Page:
Contrary to conventional wisdom, though, Ukrainian speakers were mixed throughout the country, and the language divide was more socioeconomic than geographic. For the most part, the Ukrainian speakers were the peasants, and the Russian speakers were the city dwellers, a blend of Russians, Tatars, and Jews. When industrialization came to the region, those who worked in the new factories were also mostly Russian.
To this day, language in Ukraine follows these same socioeconomic lines, rather than the east-west axis. A map produced by The New York Times, for instance, represents Ukrainian in orange and Russian in blue, and announces that it depicts a simple split between the speakers of these languages. And yet, the fault line is hard to see: There are heavily orange dapples in the west, and intense blue spots in Crimea and Donetsk, but most of the rest is a brackish mingling of the two. It would take a very talented surgeon to carve the two languages apart—or a charlatan to claim it can be done.
If we set aside Crimea, which was not part of the country until 1954, the much-advertised rift inside Ukraine originates neither in language nor in ethnicity. Rather, it is the bounty of the seed planted in the early 1920s by the People’s Commissar for Nationalities, Josef Stalin.
A BRIEF HISTORY For five years, between the 1917 Revolution and the end of the Civil War, Ukraine had a brief and tumultuous experiment with independence, as did other former Russian colonies and future Soviet republics, like Georgia and Armenia. Those few years of independence gave Ukrainians a taste of national liberation that they would not soon forget and were marked, as now, by lengthy sit-ins in public squares, by rowdy parliamentary debate, and by diverse factions of Ukrainian society jockeying for influence. Then, in 1920, Ukraine—like the republics of Georgia, Uzbekistan, Belarus, and others—began signing a series of vague military and economic treaties with Moscow that gave shape to what we would come to know as the Union of Soviet Socialist Republics.
Very quickly, though, the Union became a distinctly Russian entity. According to Soviet historian Geoffrey Hosking, this was no accident. Stalin “wanted to see a political framework which would give expression to the dominance Russia had assumed in the world revolutionary movement,” in which communist patriotism was sublimated into Russian patriotism. Vladimir Lenin was slightly horrified by all this, seeing it, correctly, as a revanchist moment and a return to the bad old days of imperialism. He even prepared a memorandum in protest and was to deliver it at the Twelfth Party Congress in 1923. He demanded that, in the new Union, some form of autonomy be returned to the various national republics.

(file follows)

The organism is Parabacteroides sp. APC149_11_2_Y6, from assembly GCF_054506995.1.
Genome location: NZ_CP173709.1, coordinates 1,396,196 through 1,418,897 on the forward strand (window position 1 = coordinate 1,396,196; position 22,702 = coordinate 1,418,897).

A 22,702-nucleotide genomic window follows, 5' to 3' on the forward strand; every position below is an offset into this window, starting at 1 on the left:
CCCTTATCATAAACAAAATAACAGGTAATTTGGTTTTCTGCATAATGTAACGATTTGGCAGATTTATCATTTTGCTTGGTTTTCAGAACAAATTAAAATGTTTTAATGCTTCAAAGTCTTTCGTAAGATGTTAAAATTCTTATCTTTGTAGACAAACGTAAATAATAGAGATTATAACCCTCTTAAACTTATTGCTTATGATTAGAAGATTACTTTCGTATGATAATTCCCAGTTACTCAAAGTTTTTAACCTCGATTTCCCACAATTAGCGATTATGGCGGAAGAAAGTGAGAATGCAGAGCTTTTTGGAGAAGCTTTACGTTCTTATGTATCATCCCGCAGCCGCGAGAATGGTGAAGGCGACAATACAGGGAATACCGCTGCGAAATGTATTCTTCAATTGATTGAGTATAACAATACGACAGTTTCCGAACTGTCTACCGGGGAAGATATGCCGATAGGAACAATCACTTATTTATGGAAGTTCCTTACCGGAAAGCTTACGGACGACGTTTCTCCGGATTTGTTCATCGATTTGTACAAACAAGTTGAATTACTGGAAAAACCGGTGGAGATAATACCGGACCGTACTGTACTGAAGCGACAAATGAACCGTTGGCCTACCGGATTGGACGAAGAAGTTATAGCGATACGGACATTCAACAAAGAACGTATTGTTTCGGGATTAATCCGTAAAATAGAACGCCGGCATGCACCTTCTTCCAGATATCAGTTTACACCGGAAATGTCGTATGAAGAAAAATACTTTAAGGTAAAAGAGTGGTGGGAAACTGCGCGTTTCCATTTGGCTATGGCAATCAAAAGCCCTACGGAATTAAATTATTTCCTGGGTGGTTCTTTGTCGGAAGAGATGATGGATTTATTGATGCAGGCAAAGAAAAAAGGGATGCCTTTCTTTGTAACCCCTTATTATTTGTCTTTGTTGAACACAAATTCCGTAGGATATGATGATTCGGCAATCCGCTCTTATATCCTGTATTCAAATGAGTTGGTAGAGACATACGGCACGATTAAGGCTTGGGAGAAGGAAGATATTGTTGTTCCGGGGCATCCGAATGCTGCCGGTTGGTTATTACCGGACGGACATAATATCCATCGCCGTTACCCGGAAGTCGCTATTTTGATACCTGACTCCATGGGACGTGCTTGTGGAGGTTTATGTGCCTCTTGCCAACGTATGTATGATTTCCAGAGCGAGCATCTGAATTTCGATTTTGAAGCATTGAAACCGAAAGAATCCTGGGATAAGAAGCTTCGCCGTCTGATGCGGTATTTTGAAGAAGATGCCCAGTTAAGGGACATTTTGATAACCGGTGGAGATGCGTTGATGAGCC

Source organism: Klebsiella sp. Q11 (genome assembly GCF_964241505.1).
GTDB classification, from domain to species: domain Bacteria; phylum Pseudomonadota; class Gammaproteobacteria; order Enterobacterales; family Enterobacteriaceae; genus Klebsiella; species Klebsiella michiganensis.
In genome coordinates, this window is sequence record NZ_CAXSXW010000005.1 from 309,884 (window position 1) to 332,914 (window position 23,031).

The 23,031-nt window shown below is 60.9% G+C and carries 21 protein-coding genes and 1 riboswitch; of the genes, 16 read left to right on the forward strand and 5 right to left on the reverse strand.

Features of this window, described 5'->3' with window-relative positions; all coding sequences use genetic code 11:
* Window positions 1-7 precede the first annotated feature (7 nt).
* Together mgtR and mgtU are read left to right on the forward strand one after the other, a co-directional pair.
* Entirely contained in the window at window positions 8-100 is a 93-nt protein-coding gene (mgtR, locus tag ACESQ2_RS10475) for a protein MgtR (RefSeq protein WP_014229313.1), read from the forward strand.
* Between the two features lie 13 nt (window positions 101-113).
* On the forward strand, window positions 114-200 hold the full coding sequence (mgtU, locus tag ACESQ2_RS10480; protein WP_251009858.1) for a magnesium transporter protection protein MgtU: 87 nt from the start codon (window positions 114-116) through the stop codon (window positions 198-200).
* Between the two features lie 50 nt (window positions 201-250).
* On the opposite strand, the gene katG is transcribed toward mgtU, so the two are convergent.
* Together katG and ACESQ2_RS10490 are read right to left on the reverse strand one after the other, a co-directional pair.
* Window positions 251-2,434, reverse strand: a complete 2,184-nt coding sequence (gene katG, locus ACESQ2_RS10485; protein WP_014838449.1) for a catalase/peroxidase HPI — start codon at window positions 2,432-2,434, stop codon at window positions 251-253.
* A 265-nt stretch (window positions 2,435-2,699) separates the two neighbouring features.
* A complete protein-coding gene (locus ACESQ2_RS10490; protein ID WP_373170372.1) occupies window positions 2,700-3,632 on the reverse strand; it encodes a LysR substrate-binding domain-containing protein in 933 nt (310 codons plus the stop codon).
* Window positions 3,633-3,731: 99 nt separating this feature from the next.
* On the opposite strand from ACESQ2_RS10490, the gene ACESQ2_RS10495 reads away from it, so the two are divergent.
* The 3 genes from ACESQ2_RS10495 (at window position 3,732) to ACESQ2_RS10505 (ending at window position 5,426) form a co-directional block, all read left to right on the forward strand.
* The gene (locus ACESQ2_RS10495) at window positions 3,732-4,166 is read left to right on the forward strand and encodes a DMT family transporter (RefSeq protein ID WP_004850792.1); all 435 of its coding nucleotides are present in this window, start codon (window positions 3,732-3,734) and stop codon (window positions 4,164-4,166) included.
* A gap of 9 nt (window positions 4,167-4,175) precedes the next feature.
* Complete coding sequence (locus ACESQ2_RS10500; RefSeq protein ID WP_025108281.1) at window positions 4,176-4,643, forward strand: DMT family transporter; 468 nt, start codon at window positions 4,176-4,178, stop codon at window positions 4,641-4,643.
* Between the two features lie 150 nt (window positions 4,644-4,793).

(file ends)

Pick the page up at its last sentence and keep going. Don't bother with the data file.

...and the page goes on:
But Lenin had his third and final stroke before he could go on record with his protest, and Stalin and Leon Trotsky had the memorandum suppressed. (It came out after Stalin’s death.) As a result, notes Hosking, “the new [Soviet] constitution embodied Stalin’s conceptions rather than Lenin’s.” Moscow and the Russian Soviet Federative Socialist Republic got to run the show, not just in terms of military and diplomatic matters, but in pretty much everything else. Ethnic Russians made up nearly three-quarters of the Communist Party, and official business all across the USSR was done in Russian. Which is all to say that, when the older respondents of Cherkashin’s poll in Donetsk say they are Russian, what they mean, mostly, is that they are Soviet.
VLADIMIR PUTIN Vladimir Putin fits Cherkashin’s paradigm nicely, too. Born in 1952, he came of age in an era dominated by Leonid Brezhnev and his neo-Stalinist policies. The policies were a comparatively toothless version of Stalinism, but they were Stalinism nonetheless. Not in the sense of mass repressions and genocide, but in the sense of a unified Soviet space that is, at its core, Russian. So when Putin and his surrogates speak about a larger Russian-speaking universe, they are talking about a Soviet universe.